Dance Counts: Project Overview


Project Background and Description

Dance Counts: The Boston Area Dance Survey Project is a Dance for World Community-led effort to better understand and connect the Boston-area dance community.  Funded by the Barr Foundation, the project’s first phase focuses on identifying the breadth, depth, and diversity of the dance community.

This project has grown out of pre-existing dance activity.  Dance is alive in and vital to Boston. It appears in concert, therapeutic, religious, social, and educational settings.  Our community dances in public schools and in parks, on stage and on the subway.  And many of us regularly dance in the privacy of our own homes.  Seeking to amplify the vibrancy of this dance scene, in 2009 José Mateo Ballet Theatre launched Dance for World Community (DWC), an initiative designed to bring all people together around dance and to harness the vast power of dance to create social change.  DWC makes a conscious effort to be inclusive, but as we have worked to identify and include more dance forms in all DWC programs and activities, we have become increasingly aware that there are many parts of the dance community that we are not reaching.  For example, over 80 groups represented more than 40 dance forms in this year’s annual DWC Festival, but there are still many parts of the dance community that we do not know and that very probably do not know us.  Seeking ways to discover and include the entire Boston dance community led to the concept for this multi-phase project – a network weaving and network mapping project that would help the community at large to fully understand the size, strength, and importance of dance in Boston.  We believe that a fuller knowledge of the diversity and vibrancy of Boston’s dance community could have value for everyone in the community, not just those who are already publicly well known.

This multi-year project will involve several phases.  We will begin with a discovery phase, during which we hope to identify and gather dance makers, dancers, therapists, and other dance enthusiasts throughout greater Boston.  Through a series of community meetings and discussions, members of the dance community will meet or introduce new friends and colleagues.  We will begin to create a portrait of:

–       Who is dancing?
–       How do they dance?
–       Where is it happening?
–       Why dance is important to people who dance and to the community at large?

We will work with interested parties in the community to complete as full inventory of dance activity in Boston as possible, build greater visibility for the sector, and continue to grow and weave the network.  We expect that this work will:

–       Develop a sense of the scope, numbers, and diversity of the dance community and create an initial picture of the ecosystem
–       Begin to identify issues of concern in the dance community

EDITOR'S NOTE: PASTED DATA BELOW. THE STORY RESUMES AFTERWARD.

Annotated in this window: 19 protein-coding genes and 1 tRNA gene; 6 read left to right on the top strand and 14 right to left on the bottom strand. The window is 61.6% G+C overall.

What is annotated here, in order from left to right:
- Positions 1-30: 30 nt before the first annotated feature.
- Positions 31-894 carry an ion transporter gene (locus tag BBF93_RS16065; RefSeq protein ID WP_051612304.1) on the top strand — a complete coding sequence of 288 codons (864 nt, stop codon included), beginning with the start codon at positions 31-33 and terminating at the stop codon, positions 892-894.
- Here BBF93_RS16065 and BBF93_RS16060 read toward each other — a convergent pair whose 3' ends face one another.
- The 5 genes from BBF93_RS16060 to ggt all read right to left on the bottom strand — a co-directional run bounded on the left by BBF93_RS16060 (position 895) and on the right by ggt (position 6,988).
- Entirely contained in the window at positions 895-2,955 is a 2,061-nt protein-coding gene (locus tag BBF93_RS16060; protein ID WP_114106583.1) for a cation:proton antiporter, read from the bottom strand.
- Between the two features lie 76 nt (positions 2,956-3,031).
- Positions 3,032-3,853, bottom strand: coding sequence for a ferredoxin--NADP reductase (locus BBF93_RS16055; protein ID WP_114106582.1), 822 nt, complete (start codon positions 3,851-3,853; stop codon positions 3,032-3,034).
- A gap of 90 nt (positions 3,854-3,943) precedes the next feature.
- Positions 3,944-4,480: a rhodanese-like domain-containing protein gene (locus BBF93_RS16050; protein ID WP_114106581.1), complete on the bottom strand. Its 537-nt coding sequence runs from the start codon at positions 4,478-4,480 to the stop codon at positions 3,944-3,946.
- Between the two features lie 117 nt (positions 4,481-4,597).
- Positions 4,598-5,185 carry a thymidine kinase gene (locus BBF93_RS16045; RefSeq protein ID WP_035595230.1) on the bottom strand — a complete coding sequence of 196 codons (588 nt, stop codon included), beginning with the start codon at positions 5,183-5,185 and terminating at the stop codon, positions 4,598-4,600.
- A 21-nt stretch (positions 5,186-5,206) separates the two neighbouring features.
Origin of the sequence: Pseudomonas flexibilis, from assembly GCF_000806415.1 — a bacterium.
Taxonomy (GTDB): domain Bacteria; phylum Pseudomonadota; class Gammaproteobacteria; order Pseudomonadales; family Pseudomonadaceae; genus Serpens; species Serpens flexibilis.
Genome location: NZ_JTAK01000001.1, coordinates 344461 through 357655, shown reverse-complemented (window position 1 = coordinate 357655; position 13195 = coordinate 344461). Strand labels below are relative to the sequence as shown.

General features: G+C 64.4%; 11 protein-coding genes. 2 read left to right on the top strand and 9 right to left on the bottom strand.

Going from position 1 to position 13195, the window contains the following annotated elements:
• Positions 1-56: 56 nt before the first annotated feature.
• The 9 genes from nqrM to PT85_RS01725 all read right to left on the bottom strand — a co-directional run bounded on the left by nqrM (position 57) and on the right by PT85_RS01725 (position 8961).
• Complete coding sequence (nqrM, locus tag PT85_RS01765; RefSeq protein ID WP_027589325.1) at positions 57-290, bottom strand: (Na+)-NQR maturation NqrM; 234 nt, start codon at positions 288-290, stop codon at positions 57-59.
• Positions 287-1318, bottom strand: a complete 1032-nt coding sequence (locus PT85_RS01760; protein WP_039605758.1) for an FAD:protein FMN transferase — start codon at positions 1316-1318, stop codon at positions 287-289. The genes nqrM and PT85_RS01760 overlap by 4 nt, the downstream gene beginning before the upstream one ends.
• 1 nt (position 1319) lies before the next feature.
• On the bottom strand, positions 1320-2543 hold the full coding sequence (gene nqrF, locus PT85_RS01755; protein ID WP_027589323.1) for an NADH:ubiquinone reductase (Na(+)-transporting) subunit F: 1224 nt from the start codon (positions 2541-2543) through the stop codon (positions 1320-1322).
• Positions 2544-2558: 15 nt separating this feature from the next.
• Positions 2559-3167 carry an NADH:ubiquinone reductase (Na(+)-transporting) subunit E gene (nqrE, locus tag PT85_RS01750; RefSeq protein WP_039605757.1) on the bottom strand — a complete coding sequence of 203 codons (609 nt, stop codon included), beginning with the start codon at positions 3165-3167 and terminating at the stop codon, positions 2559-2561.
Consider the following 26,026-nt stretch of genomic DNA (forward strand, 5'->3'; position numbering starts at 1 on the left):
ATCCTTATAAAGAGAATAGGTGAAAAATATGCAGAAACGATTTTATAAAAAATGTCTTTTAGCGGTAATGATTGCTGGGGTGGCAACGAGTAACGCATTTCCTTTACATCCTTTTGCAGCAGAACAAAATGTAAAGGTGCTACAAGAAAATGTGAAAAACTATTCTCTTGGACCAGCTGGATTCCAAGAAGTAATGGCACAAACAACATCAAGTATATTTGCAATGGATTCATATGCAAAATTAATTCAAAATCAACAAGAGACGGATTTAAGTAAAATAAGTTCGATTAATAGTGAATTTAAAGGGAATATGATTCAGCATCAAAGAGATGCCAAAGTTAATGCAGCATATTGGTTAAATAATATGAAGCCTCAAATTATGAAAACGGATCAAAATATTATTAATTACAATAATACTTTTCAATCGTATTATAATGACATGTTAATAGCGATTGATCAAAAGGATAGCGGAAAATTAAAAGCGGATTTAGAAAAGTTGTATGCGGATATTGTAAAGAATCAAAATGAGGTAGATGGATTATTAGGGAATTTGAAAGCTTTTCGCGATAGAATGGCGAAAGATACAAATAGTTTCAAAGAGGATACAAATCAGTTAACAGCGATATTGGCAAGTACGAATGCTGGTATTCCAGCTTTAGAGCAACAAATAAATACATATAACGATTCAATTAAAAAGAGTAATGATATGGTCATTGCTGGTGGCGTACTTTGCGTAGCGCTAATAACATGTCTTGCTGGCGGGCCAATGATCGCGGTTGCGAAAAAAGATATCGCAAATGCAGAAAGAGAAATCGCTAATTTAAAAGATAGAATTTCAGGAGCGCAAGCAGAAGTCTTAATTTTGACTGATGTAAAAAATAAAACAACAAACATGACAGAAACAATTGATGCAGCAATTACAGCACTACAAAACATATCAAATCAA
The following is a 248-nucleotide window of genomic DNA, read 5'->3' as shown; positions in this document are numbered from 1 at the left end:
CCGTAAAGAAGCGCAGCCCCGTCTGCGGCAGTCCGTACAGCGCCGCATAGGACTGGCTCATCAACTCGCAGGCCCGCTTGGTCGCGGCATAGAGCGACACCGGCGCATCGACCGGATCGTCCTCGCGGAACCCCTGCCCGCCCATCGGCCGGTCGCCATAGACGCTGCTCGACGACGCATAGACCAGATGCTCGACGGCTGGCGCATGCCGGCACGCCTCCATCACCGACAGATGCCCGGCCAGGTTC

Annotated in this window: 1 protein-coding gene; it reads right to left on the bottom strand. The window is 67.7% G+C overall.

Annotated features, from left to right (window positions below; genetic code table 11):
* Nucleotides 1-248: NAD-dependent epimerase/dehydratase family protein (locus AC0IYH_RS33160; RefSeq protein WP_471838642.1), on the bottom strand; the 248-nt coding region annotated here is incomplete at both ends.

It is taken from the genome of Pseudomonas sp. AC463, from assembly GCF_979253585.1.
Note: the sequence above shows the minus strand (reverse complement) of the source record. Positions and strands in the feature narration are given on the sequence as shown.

–       Build stronger connections grounded in trust between the leaders of the known dance community
–       Begin to grow the network beyond the horizon of the current known dance community


Phase 1: Discovery and Community Meetings

The first phase of this project will focus on discovery – on identifying and connecting with hard-to-reach members of the dance community.  We include all forms of dance: performance dance, social dance, educational dance, traditional dance, cultural dance, ritual dance, spiritual dance, and more.  To seek connections in all parts of the dance community, we will reach out to cultural organizations, consulates, minority faith-based organizations, and other existing dance networks.  We ask any participant in the Boston-area dance scene to become involved, contact people they know, seek out new connections, and encourage others to become connected.  We will collect basic information from people so that we can communicate and grow our network.

During this stage, we also invite dancers to fill out a brief survey about their involvement in the Boston-area dance community.  Specifically, we seek to discover where and how people dance, and how dance is being used to strengthen the social, physical, and mental health of our communities.  Survey data will be used to discover people and places in the dance community previously unknown to us; from there, we will build deeper relationships with these new connections.

Phase 1 features four community meetings in the following groups of neighborhoods: Back Bay/South End/South Boston, Roxbury/Dorchester/Jamaica Plain/Mattapan, East Boston/Chelsea, and Cambridge/Somerville.  The meetings will be open to anyone in the dance community and will be an opportunity to introduce this project and to hear feedback and ideas.  They will be held during Fall 2015. Phase 1 will also include Talk About Dance meetings on the themes of Dance, Health & Wellness and Spiritual & Secular Traditions in Dance.


Phase 2 and Beyond

Future phases will be determined with input from the community during Phase 1. Likely activities include a comprehensive survey of dance activity and/or dancers in the Boston area.  A potential output is an interactive dance map on which dance organizations (formal or informal), dance spaces, etc. could place themselves.  Such a map could increase connectivity in the community and would increase the visibility of the community at large; it would be an open resource for dancers, scholars, funders, and anyone with an interest in dance and an Internet connection.


Get Involved! How You Can Help

Send dancers and dance enthusiasts in your network our way! In particular, encourage them to attend a community meeting.

Those interested in getting more involved should contact Julie Yen.



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